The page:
DataType dataType,
                                            DeviceParameter deviceParameter,
                                            ResponseCode responseCode,
                                            Number low, Number high) {

    }

    @Override
    public void onDataEnabledResponse(BluetoothDevice bluetoothDevice,
                                      DataType dataType,
                                      ResponseCode responseCode) {

    }

    @Override
    public void onDataDisabledResponse(BluetoothDevice bluetoothDevice,
                                       DataType dataType,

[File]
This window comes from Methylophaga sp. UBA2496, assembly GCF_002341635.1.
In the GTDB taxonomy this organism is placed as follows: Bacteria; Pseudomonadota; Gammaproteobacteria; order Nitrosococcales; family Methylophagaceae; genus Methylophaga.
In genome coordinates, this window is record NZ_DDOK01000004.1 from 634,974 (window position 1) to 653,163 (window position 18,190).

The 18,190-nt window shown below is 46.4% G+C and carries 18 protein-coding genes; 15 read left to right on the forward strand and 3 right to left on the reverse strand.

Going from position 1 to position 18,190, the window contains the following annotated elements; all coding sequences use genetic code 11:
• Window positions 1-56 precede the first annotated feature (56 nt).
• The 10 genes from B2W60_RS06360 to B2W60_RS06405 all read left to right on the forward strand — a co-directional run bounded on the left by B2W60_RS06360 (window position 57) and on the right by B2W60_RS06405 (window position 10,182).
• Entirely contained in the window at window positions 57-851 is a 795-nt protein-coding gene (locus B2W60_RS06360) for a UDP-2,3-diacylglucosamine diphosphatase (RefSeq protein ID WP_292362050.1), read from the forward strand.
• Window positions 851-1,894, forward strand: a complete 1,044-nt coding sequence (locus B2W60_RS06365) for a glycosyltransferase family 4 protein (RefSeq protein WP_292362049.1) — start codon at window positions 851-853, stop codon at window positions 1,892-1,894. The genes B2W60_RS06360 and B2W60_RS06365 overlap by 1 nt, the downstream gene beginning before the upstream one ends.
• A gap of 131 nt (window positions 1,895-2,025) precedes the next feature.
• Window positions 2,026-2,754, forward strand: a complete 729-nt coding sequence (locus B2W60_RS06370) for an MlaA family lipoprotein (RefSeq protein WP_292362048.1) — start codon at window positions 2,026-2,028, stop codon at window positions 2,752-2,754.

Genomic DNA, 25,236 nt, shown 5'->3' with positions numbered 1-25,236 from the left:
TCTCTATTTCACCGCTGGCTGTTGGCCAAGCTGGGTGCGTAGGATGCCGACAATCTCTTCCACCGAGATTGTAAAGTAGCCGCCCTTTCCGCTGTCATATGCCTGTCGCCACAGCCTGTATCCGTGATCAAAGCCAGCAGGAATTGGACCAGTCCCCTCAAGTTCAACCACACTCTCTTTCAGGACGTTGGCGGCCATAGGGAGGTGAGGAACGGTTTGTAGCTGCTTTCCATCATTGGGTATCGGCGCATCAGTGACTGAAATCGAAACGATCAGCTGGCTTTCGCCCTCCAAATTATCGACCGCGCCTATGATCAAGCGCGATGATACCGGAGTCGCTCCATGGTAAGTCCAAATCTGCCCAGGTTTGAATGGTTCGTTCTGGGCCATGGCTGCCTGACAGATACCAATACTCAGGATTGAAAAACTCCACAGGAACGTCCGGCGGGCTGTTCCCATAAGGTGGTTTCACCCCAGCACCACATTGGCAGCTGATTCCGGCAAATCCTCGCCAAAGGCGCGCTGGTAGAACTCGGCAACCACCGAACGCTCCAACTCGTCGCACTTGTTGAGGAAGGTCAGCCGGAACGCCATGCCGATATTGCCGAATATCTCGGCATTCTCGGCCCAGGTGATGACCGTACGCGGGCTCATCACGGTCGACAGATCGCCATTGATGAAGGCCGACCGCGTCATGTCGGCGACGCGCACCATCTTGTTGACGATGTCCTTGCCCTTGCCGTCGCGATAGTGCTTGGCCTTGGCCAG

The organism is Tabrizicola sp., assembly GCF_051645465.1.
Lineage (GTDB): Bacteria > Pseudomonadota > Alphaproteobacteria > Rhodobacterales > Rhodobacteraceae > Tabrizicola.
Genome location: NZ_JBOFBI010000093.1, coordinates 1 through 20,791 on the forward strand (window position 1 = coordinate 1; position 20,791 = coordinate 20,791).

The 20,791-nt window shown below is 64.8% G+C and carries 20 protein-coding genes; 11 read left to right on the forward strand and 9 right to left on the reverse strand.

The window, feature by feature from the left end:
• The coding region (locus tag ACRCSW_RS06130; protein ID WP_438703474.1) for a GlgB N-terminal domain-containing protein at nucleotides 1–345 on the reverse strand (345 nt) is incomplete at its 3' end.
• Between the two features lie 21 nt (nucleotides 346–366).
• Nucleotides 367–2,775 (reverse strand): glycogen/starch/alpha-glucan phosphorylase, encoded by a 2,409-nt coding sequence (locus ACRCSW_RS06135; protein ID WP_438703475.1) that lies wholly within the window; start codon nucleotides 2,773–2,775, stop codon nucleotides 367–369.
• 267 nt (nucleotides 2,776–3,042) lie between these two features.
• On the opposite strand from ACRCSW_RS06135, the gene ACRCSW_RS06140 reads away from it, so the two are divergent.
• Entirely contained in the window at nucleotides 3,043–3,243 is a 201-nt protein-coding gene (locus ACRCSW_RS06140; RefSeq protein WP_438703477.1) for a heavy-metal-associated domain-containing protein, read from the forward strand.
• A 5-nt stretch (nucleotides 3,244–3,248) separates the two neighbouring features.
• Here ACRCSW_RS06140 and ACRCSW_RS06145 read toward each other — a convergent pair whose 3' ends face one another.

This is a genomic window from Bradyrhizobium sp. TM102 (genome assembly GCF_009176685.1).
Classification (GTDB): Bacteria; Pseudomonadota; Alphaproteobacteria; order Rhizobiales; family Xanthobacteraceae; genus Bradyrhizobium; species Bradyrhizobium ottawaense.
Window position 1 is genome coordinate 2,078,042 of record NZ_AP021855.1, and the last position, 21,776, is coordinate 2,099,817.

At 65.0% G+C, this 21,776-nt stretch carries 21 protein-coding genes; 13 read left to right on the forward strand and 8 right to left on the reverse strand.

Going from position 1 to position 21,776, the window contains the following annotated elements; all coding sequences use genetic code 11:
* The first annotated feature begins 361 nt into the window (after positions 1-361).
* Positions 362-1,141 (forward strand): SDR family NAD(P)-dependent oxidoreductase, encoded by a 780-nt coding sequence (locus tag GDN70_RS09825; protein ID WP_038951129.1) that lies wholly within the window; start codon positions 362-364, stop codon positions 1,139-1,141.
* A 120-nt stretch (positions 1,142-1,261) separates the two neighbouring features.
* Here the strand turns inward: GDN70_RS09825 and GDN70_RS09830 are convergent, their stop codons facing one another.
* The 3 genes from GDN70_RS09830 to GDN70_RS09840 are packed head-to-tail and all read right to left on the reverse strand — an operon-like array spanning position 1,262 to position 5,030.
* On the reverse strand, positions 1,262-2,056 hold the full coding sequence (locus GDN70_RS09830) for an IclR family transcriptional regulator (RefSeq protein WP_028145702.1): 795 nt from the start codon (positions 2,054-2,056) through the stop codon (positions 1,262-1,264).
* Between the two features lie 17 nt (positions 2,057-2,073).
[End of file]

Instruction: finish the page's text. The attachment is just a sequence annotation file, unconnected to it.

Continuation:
ResponseCode responseCode) {

    }

    @Override
    public void onDataReceived(OpenSpatialData openSpatialData) {

    }
}
  • The only thing we’re going to worry about for now is onDeviceConnected, you can leave the others as stubs

STEP 6

  • In onDeviceConnected we will enable data reporting for the data types we are interested in
  • We’re only going to ask for EULER_ANGLE data
  • Here’s the code:
@Override
public void onDeviceConnected(BluetoothDevice bluetoothDevice) {
    mOpenSpatialService.enableData(bluetoothDevice, DataType.EULER_ANGLES);
}
  • The device has now been notified that you are interested in receiving euler angle reports. The response from the device will come in the onDataEnabled callback
  • When an event is received it reports using the onDataReceived callback.
  • When we get some data we want to do something with it. This code sends the data to our updateAngle method:
@Override